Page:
— Annys Shin

Five shoes, clockwise from top left: Givenchy buckle rubber slides, $395 at Barneys New York; Salvatore Ferragamo groove embellished pool slides in Oxford Blue, $475 at Bloomingdale’s; Prada rubber flower slides, $395 at Bergdorf Goodman; Isabel Marant Etoile Enki rope slides, $420 at Barneys New York; Chanel mules, $700 at Two shoes from top: Michael Kors Collection's Byrne metallic leather slides, $395 at; Aska's Babs beaded pom-pom slides, $325 at (Photos: five shoes by Nigel Cox; two shoes: handout photos)
Slide show

Slides. They’re what you wear to the swimming pool or the supermarket on a weeknight when you won’t run into anyone you know. They are the yoga pants of footwear. But fashion designers like turning something simple into something sublime. For spring, many designers have chosen to riff on rubber slides and shoes like Crocs, Tevas and Birkenstocks. Prada, Fendi, Isabel Marant and others have combined comfort-shoe details such as wavy soles, Velcro straps and sunken cork foot beds with beads, velvet, crystal studs and even mink. The results are cute without being too precious and still comfy enough for a trip to the grocery store.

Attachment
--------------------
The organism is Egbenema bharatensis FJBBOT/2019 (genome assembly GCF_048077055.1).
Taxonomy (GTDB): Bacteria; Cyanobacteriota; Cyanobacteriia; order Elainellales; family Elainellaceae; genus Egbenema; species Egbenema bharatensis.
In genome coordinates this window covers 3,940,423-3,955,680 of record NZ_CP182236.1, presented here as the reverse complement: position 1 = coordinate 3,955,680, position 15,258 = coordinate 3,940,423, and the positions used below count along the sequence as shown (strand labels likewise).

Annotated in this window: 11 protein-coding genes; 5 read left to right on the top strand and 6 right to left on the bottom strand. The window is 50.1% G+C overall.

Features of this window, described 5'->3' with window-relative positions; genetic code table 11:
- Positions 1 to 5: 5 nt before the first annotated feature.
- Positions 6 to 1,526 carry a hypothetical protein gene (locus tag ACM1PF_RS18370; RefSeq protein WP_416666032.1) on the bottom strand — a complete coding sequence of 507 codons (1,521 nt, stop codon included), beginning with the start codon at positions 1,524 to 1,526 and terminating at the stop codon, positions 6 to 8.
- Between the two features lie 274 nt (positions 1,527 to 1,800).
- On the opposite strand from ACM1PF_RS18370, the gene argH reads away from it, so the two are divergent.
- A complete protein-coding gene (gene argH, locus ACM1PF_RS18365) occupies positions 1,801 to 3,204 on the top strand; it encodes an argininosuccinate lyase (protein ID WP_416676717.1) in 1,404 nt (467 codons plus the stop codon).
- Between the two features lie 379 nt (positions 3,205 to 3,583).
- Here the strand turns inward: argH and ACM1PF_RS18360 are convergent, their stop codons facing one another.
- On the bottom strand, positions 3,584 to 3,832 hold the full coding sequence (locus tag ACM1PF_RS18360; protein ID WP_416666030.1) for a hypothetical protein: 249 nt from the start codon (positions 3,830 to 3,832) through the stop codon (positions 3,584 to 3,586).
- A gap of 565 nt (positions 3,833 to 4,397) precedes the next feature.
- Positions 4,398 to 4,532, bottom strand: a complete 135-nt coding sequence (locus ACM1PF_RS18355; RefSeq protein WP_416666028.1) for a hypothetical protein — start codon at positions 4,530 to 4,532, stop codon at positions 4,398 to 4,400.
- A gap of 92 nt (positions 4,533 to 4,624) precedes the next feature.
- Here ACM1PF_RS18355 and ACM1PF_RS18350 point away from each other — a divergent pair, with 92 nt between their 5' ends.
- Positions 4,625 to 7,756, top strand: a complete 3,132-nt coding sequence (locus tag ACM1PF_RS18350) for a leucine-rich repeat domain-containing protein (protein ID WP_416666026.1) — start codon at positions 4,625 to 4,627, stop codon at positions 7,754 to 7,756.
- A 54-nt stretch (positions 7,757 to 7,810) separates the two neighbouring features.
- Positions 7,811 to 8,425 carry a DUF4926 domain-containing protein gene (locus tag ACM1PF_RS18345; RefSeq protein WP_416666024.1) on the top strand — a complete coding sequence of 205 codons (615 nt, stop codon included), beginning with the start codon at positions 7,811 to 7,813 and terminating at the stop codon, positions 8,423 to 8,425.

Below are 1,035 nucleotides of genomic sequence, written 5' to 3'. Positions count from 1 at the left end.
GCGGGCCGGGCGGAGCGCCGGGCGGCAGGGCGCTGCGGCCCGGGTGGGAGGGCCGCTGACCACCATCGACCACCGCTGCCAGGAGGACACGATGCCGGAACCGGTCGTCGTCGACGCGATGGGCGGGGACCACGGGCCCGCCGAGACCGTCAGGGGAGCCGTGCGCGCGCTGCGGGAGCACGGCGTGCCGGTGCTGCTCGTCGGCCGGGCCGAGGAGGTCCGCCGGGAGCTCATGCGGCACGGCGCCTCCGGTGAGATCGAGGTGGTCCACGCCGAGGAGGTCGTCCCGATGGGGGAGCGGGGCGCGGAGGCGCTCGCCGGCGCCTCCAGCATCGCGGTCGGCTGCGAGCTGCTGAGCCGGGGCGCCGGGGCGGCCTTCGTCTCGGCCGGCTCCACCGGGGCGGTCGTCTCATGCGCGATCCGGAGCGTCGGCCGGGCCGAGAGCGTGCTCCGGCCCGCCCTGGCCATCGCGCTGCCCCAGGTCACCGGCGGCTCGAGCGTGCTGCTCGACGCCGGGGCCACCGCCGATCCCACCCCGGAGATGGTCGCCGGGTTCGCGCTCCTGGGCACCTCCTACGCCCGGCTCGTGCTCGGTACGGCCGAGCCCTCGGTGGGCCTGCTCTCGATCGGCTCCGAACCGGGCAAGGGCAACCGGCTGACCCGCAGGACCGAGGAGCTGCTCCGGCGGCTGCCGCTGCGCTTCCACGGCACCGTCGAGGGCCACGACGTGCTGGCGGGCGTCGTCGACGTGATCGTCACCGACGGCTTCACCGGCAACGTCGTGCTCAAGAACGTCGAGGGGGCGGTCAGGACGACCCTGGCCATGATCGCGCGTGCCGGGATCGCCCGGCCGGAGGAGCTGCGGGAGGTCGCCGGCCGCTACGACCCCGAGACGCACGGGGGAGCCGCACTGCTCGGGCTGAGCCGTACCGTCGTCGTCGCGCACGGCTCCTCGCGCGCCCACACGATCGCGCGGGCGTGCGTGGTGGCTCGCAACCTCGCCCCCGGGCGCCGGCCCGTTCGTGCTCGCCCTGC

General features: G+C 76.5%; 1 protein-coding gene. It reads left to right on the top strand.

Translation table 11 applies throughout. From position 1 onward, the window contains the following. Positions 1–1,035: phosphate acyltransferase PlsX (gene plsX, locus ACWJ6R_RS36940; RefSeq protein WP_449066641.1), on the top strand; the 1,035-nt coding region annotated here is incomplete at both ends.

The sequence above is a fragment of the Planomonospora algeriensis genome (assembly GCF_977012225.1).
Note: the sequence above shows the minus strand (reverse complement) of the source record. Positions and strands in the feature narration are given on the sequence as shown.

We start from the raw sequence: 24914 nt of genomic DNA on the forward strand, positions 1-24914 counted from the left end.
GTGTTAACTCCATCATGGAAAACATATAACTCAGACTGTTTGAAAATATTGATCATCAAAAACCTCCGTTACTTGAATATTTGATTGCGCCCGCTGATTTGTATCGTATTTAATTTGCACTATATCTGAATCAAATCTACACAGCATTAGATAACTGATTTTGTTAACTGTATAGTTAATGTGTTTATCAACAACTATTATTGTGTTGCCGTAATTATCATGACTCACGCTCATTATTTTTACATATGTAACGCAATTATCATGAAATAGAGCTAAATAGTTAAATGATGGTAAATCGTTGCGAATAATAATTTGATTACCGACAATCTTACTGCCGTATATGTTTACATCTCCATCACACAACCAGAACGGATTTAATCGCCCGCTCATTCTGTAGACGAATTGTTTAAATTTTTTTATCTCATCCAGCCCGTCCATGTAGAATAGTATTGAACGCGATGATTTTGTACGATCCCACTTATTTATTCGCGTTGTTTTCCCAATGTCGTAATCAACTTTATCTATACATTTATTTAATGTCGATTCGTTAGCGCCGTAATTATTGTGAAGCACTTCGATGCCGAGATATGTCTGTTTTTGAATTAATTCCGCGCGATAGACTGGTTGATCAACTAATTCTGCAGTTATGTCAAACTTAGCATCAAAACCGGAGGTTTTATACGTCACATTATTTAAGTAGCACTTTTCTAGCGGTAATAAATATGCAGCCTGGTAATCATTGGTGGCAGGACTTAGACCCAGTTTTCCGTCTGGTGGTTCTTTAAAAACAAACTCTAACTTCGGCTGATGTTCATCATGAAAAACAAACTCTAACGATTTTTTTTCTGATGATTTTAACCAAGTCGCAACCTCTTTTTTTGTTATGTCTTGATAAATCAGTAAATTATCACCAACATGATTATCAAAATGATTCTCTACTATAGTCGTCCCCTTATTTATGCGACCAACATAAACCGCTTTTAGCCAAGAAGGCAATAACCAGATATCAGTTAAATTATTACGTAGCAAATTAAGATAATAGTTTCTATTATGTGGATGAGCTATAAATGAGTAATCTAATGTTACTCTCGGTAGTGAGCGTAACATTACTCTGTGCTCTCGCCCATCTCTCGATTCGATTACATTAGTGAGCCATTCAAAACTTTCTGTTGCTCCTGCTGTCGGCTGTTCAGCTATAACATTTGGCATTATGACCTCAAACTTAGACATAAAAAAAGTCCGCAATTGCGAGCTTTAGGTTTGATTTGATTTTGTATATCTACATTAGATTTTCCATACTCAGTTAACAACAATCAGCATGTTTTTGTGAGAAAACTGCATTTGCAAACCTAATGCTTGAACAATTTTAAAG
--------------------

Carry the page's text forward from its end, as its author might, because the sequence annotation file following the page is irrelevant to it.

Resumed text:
— Annys Shin

Inks, clockwise from bottom: J. Herbin Emerald of Chivor, $26; Monteverde Rose Pink, $8; Waterman blue/black, $12; Organics Studio Neon red/orange, $13, all from Bertram’s Inkwell, 11300 Rockville Pike, Suite 109, Rockville, Md.; Montblanc Miles Davis Jazz Blue, $19 at Fahrney’s Pens, 1317 F St. NW. Fountain pens, from top: Visconti Van Gogh Starry Night, $289; Pelikan Souveran M600, $550, both from Bertram’s Inkwell, Rockville; Kaweco AL Sport Raw Brass, $100 at Fahrney’s Pens; Montblanc Miles Davis Limited Edition 1926, $31,000 at (Nigel Cox)

The write stuff